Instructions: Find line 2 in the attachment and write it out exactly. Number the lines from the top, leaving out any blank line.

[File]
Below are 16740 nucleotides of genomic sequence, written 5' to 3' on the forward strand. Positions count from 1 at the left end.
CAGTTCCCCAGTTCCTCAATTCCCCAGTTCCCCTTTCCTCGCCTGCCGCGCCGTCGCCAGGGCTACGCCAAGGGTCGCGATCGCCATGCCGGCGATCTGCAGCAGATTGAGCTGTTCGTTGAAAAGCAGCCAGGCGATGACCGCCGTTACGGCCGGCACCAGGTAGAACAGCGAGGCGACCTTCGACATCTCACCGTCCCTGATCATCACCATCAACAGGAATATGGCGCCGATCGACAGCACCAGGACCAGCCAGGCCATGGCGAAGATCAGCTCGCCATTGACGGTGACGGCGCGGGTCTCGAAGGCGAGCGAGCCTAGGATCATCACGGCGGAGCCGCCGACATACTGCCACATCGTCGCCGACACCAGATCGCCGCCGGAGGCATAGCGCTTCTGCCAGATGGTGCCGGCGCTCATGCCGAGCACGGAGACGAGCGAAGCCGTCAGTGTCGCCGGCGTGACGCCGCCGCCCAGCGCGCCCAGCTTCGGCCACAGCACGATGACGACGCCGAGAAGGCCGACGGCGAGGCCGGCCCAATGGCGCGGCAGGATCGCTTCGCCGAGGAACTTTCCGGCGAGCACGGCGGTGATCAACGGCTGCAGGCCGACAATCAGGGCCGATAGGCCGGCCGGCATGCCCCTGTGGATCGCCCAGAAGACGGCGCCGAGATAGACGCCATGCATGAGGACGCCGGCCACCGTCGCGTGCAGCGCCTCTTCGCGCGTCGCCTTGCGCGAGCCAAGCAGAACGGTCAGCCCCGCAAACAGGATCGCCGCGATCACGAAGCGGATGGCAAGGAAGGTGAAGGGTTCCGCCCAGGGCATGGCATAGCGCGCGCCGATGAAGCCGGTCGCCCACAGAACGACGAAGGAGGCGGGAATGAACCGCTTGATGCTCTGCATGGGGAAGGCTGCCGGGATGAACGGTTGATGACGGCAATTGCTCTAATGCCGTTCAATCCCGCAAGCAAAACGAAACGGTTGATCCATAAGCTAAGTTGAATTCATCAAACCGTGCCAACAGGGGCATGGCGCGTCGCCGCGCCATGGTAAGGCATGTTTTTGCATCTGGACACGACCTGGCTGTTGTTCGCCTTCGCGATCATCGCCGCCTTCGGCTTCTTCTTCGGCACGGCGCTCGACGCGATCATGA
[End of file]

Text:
CAGTTCCCCAGTTCCTCAATTCCCCAGTTCCCCTTTCCTCGCCTGCCGCGCCGTCGCCAGGGCTACGCCAAGGGTCGCGATCGCCATGCCGGCGATCTGCAGCAGATTGAGCTGTTCGTTGAAAAGCAGCCAGGCGATGACCGCCGTTACGGCCGGCACCAGGTAGAACAGCGAGGCGACCTTCGACATCTCACCGTCCCTGATCATCACCATCAACAGGAATATGGCGCCGATCGACAGCACCAGGACCAGCCAGGCCATGGCGAAGATCAGCTCGCCATTGACGGTGACGGCGCGGGTCTCGAAGGCGAGCGAGCCTAGGATCATCACGGCGGAGCCGCCGACATACTGCCACATCGTCGCCGACACCAGATCGCCGCCGGAGGCATAGCGCTTCTGCCAGATGGTGCCGGCGCTCATGCCGAGCACGGAGACGAGCGAAGCCGTCAGTGTCGCCGGCGTGACGCCGCCGCCCAGCGCGCCCAGCTTCGGCCACAGCACGATGACGACGCCGAGAAGGCCGACGGCGAGGCCGGCCCAATGGCGCGGCAGGATCGCTTCGCCGAGGAACTTTCCGGCGAGCACGGCGGTGATCAACGGCTGCAGGCCGACAATCAGGGCCGATAGGCCGGCCGGCATGCCCCTGTGGATCGCCCAGAAGACGGCGCCGAGATAGACGCCATGCATGAGGACGCCGGCCACCGTCGCGTGCAGCGCCTCTTCGCGCGTCGCCTTGCGCGAGCCAAGCAGAACGGTCAGCCCCGCAAACAGGATCGCCGCGATCACGAAGCGGATGGCAAGGAAGGTGAAGGGTTCCGCCCAGGGCATGGCATAGCGCGCGCCGATGAAGCCGGTCGCCCACAGAACGACGAAGGAGGCGGGAATGAACCGCTTGATGCTCTGCATGGGGAAGGCTGCCGGGATGAACGGTTGATGACGGCAATTGCTCTAATGCCGTTCAATCCCGCAAGCAAAACGAAACGGTTGATCCATAAGCTAAGTTGAATTCATCAAACCGTGCCAACAGGGGCATGGCGCGTCGCCGCGCCATGGTAAGGCATGTTTTTGCATCTGGACACGACCTGGCTGTTGTTCGCCTTCGCGATCATCGCCGCCTTCGGCTTCTTCTTCGGCACGGCGCTCGACGCGATCATGA